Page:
One-Win Wednesday – Frankie Schneider
Everyone in NASCAR talks about the great drivers – Petty, Allison, Earnhardt…but what about the little guy? What about those drivers that toiled their entire career just to capture a solitary win in NASCAR’s top division? They deserve a little credit, too – and that is exactly what we are going to give them. Every week on One-Win Wednesday, we’ll take a brief look at one of NASCAR’s ‘one-hit-wonders’:
One-Win Wednesday Driver: Frankie Schneider
With the closest three-way championship battle in the history of the Chase coming to Texas this weekend, it is clear that winning the 2010 title is going to take more than just a fast car – it demands a smart driver that can avoid mistakes and knows exactly when to make a winning move. Not surprisingly, those are the exact virtues that made our OWW so successful behind the wheel. This week, we take a brief look at Frankie Schneider.
Outside of a few long-time Modified fans, not many people have even heard of Schneider, let alone know that he was one of the most prolific drivers in American racing history – with a reported 750 checkered flags in his three-decade career. Frankie won 100 races in 1952 alone.
To win that many times, you have to race a whole lot, and the Lambertville, New Jersey native would take a lap in anything he could get his hands on – stock cars, modifieds, midgets, sprint cars – you name it. And he raced as much as he possibly could; Schneider ran his first event in a street car (and finished seventh, at that), and sometimes would enter eight races per week.
Now, you might think that someone mad enough to race that often in that many different types of cars would be a bit of a lunatic behind the wheel, but exactly the opposite was true – in a time where bent fenders and no-holds-barred driving were the order of the day, Schneider was calm and collected behind the wheel, saving his equipment while the rest of the field ran themselves ragged, waiting for just the right moment to make his move and drive away from the field.
His smooth-driving style and amazing results earned Schneider a stately moniker of “The Old Master”, and while Frankie took checkered flags everywhere he went, only one of those came at NASCAR’s highest level:
The Win: 1958 NASCAR Grand National Race, Old Dominion Speedway
Frankie Schneider’s moment of NASCAR glory came in the 1958 NASCAR race at Old Dominion Speedway in Manassas, Virginia – the 13th race of the season.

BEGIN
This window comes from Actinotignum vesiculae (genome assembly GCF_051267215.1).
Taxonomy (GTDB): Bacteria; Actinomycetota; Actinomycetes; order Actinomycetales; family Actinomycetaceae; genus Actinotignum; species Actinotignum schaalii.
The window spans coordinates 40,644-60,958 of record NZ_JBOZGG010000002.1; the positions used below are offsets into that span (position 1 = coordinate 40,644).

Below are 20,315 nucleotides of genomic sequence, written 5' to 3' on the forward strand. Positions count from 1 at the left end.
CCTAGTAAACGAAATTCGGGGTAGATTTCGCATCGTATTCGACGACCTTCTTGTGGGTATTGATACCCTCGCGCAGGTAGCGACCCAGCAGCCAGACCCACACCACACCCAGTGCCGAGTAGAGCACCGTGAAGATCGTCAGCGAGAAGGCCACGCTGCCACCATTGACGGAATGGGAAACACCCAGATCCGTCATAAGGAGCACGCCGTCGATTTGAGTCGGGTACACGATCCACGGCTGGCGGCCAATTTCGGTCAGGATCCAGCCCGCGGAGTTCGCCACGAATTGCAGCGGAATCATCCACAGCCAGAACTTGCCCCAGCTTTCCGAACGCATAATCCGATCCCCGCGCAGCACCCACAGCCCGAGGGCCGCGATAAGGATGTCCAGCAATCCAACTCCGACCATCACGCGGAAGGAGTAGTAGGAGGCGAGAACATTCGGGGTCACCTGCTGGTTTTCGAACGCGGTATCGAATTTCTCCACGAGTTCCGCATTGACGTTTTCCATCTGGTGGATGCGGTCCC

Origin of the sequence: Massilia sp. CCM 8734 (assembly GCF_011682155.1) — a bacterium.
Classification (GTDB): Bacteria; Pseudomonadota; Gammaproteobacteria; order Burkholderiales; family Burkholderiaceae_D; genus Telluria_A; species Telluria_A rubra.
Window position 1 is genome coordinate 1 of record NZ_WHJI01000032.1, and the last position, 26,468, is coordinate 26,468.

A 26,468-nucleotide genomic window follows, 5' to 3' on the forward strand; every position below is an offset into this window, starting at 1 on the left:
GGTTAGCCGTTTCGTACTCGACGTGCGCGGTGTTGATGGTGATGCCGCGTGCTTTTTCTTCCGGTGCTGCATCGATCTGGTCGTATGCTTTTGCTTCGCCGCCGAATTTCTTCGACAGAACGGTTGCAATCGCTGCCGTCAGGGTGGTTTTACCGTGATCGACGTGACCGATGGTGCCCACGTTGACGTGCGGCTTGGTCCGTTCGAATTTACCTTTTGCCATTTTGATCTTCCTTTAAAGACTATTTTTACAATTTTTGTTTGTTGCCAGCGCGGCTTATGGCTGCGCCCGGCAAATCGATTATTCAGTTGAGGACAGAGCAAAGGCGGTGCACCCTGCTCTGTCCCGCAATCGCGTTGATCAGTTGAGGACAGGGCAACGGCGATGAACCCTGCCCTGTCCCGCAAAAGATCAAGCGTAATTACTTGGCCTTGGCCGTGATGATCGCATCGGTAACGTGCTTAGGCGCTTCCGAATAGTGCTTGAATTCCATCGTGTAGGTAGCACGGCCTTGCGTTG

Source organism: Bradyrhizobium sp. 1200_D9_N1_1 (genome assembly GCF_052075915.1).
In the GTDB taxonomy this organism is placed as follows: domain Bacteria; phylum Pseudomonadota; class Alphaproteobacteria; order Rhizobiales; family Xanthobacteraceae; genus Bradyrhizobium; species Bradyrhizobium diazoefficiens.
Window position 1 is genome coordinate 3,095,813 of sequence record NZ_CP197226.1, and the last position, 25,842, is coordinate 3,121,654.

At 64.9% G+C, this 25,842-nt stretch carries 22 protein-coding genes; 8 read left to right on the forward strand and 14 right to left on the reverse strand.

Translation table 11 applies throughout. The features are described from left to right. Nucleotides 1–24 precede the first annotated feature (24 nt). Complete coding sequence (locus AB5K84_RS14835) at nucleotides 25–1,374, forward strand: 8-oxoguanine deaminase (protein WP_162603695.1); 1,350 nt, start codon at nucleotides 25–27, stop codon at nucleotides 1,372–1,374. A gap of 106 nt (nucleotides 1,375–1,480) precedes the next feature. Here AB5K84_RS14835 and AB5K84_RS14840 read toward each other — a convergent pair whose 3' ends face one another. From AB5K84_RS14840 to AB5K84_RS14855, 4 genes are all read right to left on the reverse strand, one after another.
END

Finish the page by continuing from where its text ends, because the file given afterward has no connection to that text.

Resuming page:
Schneider qualified fourth in a race that had a pretty short field, with only 25 cars entered. Still, NASCAR greats like Lee Petty, Rex White and Junior Johnson were on hand – and even 25 cars made for close quarters on Old Dominion’s scant .375 mile paved surface.
Just as he did throughout his illustrious career, Schneider played it cool that day in the 150 lap event, letting attrition whittle down the field in the opening stages, and then making his move with 106 laps to go – taking his self-owned No. 62 1957 Chevy to the lead and never relinquishing it, coming home with the checkered flag and a lofty $600 in prize money. Jack Smith finished second that afternoon (the only other car on the lead lap), Rex White finished third, Lee Petty fourth and Johnny Allen (another one-win driver) was fifth.
What He’s Doing Now
In all, Schneider ran 27 NASCAR Cup Series races between 1949 and 1958, tallying 16 top-10 finishes, 11 top-5 results and the lone win.
Looking at Frankie’s prolific career as well as the results he posted in limited Cup series action (in 1957, he finished second in Raleigh while acting as the driver and the gasman for his team) it begs the question – why didn’t he race more at NASCAR’s highest level?
The answer, surprisingly enough, was very simple – it cost him too much money. Fielding his own cars on a shoestring budget, Schneider could make a better living running Modifieds, and that is exactly what he did after his Cup Series days – taking championships and checkered flags into the late 70′s and racing into the 90′s.
Schneider still lives in his home state of New Jersey, making appearances at local tracks to support his book – The Old Master: The Frankie Schneider Story. I wouldn’t be surprised if he hops behind the wheel every now and then, as well.